To stay organized with Twitter, Papadopoulos says he uses Tweetdeck, software that "makes it easy to follow people and topics you care about."
"We are not sure where all this social media stuff will go, but it sure is exciting," he adds. He uses Linkedin, Twitter and Facebook consistently, and "recently added Foursquare and Klout."
Kahler, president of Kahler Financial Group, is a life-long resident of Rapid City, S.D., and became the first fee-only certified financial planner in the state in 1983. He specializes in investment advising and financial planning services for business owners, professionals and retirees. Hes on the faculty at Golden Gate University, where he teaches the Facilitating Financial Health graduate course, and has written four books, including Wired For Wealth and The Financial Wisdom of Ebenezer Scrooge.
On Twitter, Kahler says, My main strategy is educating the public. I do occasionally make advisor-specific comments but my market is not advisors. Instead, his market is clients with anywhere from $500,000 to $50 million in assets, mostly business owners or professionals who have worked hard to accumulate what they have, he says.
I do get rather opinionated on social media, especially on Twitter, regarding politics as they relate to economics and personal finance. However, my target market is the top 3% and research says 85% of them are fiscally conservative. While not everyone reading the tweets will agree with the views, my opinions are usually resonating [with] the 85% of my target market, Kahler says.
This philosophy sets me apart from many of my peers who try to stay eco-politically neutral, he adds. There is no question I get new clients as a result of my blogs, posts and columns. I increased my numerical client count by about 25% last year.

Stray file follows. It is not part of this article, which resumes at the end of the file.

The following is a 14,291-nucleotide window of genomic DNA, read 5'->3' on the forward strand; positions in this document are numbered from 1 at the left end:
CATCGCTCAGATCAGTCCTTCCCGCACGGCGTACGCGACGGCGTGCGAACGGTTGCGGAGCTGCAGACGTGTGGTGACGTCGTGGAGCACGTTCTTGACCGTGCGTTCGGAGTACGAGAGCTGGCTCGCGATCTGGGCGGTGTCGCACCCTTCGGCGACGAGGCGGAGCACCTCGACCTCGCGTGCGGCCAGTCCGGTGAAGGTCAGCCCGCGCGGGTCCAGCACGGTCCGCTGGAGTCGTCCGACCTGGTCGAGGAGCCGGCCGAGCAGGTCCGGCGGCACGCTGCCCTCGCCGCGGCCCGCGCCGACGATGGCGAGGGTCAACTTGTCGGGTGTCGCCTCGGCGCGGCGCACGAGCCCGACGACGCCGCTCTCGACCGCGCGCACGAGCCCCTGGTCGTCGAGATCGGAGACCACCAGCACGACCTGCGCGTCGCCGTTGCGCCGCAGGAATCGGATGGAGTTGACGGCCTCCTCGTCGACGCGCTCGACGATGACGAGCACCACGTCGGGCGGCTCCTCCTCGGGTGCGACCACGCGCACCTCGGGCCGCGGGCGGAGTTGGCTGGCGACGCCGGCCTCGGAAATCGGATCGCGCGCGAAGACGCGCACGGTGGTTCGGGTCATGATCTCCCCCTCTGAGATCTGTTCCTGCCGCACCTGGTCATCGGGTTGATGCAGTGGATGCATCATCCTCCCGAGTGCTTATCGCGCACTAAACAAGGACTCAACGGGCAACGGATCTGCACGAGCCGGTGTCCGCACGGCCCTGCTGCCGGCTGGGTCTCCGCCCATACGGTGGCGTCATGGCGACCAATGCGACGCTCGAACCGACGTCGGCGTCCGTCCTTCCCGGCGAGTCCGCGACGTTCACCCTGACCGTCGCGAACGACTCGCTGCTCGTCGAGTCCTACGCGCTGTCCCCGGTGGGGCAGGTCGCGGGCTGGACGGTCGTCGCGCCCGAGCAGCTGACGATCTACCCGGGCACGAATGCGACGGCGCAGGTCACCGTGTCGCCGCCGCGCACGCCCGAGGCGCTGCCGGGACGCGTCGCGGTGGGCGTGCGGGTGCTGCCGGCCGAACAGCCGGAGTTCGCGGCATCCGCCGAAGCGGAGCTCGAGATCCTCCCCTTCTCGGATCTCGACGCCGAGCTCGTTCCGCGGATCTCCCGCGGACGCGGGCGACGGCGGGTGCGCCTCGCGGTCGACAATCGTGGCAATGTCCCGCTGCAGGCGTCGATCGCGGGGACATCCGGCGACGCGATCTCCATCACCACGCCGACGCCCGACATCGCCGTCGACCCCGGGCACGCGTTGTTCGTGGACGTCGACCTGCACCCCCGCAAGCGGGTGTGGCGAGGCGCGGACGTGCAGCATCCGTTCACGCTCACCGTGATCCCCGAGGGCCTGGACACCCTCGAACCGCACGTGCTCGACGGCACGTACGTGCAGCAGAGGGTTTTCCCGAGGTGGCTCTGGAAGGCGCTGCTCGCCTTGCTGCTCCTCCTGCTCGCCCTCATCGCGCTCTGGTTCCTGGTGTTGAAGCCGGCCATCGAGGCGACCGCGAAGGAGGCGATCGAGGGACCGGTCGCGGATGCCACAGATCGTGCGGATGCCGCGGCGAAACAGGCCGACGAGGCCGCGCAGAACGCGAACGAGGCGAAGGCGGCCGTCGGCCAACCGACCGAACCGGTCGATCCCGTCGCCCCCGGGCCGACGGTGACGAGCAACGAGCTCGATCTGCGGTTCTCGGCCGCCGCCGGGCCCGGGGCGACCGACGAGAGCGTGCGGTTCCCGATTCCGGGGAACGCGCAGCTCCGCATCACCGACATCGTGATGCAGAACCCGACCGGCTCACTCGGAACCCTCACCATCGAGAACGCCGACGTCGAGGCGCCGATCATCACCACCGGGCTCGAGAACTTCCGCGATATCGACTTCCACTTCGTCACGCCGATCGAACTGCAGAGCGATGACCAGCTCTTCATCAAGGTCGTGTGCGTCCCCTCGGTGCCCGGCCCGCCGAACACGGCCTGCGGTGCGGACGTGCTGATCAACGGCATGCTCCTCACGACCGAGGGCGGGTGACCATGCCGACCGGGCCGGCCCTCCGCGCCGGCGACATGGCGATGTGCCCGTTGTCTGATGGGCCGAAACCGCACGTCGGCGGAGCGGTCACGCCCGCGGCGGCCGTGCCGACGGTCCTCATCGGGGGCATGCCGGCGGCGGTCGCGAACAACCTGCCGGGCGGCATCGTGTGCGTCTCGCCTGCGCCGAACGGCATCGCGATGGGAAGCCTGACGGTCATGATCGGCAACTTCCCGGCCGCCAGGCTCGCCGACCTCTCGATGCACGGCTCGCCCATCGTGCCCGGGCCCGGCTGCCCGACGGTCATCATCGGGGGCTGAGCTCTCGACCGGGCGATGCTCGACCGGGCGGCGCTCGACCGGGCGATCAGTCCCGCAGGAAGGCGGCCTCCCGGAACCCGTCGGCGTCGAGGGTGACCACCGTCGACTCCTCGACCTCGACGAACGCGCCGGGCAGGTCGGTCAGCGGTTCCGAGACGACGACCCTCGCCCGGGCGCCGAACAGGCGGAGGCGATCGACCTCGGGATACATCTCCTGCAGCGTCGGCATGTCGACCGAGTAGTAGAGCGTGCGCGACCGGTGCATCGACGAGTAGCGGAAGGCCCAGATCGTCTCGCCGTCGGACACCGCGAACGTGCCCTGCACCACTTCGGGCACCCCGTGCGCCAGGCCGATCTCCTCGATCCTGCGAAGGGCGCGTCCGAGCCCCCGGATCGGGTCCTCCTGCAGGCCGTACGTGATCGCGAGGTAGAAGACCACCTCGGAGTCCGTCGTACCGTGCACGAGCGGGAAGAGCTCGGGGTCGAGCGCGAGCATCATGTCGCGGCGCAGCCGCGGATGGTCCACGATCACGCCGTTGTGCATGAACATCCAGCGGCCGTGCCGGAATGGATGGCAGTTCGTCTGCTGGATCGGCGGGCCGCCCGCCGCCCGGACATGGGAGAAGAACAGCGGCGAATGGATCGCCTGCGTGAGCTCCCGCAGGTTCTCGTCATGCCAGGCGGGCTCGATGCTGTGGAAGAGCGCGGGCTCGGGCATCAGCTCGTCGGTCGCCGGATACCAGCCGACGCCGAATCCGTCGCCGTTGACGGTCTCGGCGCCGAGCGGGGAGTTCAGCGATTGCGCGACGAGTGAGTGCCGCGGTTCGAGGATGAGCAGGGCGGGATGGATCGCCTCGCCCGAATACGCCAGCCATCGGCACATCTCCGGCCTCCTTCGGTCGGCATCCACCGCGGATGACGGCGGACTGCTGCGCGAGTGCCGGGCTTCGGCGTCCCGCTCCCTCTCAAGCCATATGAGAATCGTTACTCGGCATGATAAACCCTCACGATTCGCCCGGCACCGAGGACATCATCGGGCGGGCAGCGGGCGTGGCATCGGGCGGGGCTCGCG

Edelman, chairman and CEO of Edelman Financial Services, is a well-known financial advisor hes on many media lists of top planners as well as a best-selling author, radio host and TV personality. His latest book: the 4th edition of how-to financial planning manual The Truth About Money.
Our approach to Twitter is to blend timeliness with relevancy while providing financial education thats actionable, Edelman says.
Blayney, named a Mover and Shaker by Financial Planning in 2010, is the consumer advocate for the Certified Financial Planner Board of Standards, as well as author of Womens Worth, a book about how women can learn from other women and gain confidence in their financial lives. Shes also president of Directions, a planning firm specializing in mid-life women engaging and educating them as well as honing in on specific planning issues.
The financial discussion needs to be changed for these women, recognizing their unique financial planning needs and different ways of thinking, conversing and making decisions, Blayney writes on her LinkedIn profile.
Her pragmatic Tweets on everything from saving for college to reducing debt to finding a CFP are aimed at a wide audience, and sometimes mix in some humor, as in: Your finances cannot manage themselves, but they may try. Get help from a CFP professional letsmakeaplan.org from March 24.
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Here's an interactive slide show featuring nine advisors who have found ways to connect with thousands of people on Twitter.